When at work, I’m able to control quite a bit of the real estate around me. I’m able to create a space that helps keep my unfocused mind on track. When working from home, this isn’t always possible. Our small apartment does not allow for a workspace and my 13″ MacBook Air does not offer enough screen space to help me keep things like my task list in my line of sight. I’ll head down some rabbit hole and all of the sudden the night will be gone without ever having done what needed to happen.
Anyone who reads this site regularly knows that I’m an OmniFocus advocate, that it has done a lot to help me organize my disorganized world. But to be honest, I was finding that it sucked for me at home. This wasn’t a byproduct of OmniFocus, rather it was user error. I’m guilty of out-of-sight, out-of-mind (I mean, I use OmniFocus for a reason…) and since the smaller screen size means less open windows and more full screen usage, my task is usually out of my sight and it’s often out of my mind.
I tried having a stern “talking to” with myself, I tried promising myself I’d do better, but no matter how hard I’ve tried, intentionally opening my task list hasn’t come naturally to me. Since that didn’t work, I decided to do the next best thing: I made my computer do it for me. I created the simplest Keyboard Maestro macro imaginable to automatically open OmniFocus every 90 minutes, seven days a week from 8:30am – 11:59pm (a lot of my writing is done between midnight and 2am, so I’ve decided to let my mind roam free during those hours). Regardless of what I’m doing, every 90 minutes the “Home” perspective (the list of things I need to do while at home) pops into the forefront of my view.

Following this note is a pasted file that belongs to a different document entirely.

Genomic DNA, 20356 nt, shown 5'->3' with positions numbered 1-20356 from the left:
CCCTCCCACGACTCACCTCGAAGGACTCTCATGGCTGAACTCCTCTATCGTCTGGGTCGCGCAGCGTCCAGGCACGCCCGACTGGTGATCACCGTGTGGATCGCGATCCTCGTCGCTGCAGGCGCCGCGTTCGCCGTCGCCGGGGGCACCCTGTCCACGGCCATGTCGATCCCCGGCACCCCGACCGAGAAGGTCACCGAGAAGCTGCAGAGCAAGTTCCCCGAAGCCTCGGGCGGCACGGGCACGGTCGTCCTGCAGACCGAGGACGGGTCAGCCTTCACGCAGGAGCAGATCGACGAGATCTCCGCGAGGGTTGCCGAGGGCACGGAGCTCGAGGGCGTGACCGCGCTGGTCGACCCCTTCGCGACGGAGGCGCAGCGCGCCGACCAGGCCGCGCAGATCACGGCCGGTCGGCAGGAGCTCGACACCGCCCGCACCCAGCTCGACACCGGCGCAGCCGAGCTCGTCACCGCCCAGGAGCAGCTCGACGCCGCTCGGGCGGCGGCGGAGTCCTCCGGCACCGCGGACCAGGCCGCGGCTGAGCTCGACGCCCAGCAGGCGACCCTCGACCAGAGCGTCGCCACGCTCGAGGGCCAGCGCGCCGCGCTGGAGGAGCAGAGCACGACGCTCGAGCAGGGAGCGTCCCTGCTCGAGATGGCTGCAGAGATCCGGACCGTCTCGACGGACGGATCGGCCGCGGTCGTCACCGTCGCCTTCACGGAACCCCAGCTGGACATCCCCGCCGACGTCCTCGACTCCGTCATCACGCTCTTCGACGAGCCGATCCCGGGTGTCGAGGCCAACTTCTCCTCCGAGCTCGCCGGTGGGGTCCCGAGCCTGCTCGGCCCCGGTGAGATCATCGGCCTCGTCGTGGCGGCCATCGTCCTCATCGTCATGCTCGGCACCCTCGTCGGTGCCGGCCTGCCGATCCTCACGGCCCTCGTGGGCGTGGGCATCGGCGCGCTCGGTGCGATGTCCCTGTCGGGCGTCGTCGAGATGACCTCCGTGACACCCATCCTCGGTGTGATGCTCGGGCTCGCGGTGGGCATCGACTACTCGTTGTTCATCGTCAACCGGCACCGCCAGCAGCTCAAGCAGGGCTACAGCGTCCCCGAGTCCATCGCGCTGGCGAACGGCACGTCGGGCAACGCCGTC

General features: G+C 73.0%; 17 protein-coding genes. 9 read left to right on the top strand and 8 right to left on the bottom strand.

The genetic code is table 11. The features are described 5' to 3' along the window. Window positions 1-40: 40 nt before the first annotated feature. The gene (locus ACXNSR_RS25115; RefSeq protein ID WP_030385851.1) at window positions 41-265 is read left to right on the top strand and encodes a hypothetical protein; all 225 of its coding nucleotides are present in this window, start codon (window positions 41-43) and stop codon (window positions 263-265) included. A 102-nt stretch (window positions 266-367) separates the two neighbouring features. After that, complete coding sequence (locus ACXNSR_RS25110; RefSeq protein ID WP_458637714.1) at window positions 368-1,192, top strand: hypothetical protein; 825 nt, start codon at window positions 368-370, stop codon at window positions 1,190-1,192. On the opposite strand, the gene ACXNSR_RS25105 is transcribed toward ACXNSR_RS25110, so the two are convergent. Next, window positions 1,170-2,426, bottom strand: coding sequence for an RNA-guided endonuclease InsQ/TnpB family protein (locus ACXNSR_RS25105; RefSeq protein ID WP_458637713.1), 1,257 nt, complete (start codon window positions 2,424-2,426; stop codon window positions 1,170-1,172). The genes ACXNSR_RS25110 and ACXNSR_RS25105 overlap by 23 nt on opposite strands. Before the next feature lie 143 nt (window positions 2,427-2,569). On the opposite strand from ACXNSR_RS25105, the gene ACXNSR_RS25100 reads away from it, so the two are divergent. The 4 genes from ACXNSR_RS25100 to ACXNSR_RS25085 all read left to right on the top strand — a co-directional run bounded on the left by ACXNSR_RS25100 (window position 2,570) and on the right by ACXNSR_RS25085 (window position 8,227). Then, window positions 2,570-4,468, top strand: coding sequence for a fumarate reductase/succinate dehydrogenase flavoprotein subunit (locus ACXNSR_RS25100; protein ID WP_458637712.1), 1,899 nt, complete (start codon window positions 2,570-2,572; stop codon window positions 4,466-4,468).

While this is still new, this stupid little hack is proving to be an invaluable gut check. My computer forces me to take a momentary look at what I should be doing, it breaks my web-based trance. Occasionally it also breaks a nice flow, but considering flow is always a struggle and the interruption is infrequent, the gain is proving to be worth the loss. When working on something important, I’ll jump right back into what I’m doing. When goofing off on the web, I’ll take a second and see how I might want to better spend my time (or find a way to rationalize and continue goofing off…).
Much like many of my visual reminders to focus, this might seem a little silly, but if you find yourself prone to getting lost, this is a nice way to tether yourself to what you truly hope to accomplish.
Update: Ben Brooks offered up a nice revision for those looking for a subtle reminder. Rather than having OmniFocus pop-up, potentially interrupting something important, Ben suggests using Growl to provide a reminder instead. I’m going to try this on my iMac at work, while leaving the more aggressive pop-up macro above active on my MacBook Air at home.
Ben also pointed to some excellent suggestions from Dan Byler on how to use Keyboard Maestro to minimize distractions as well.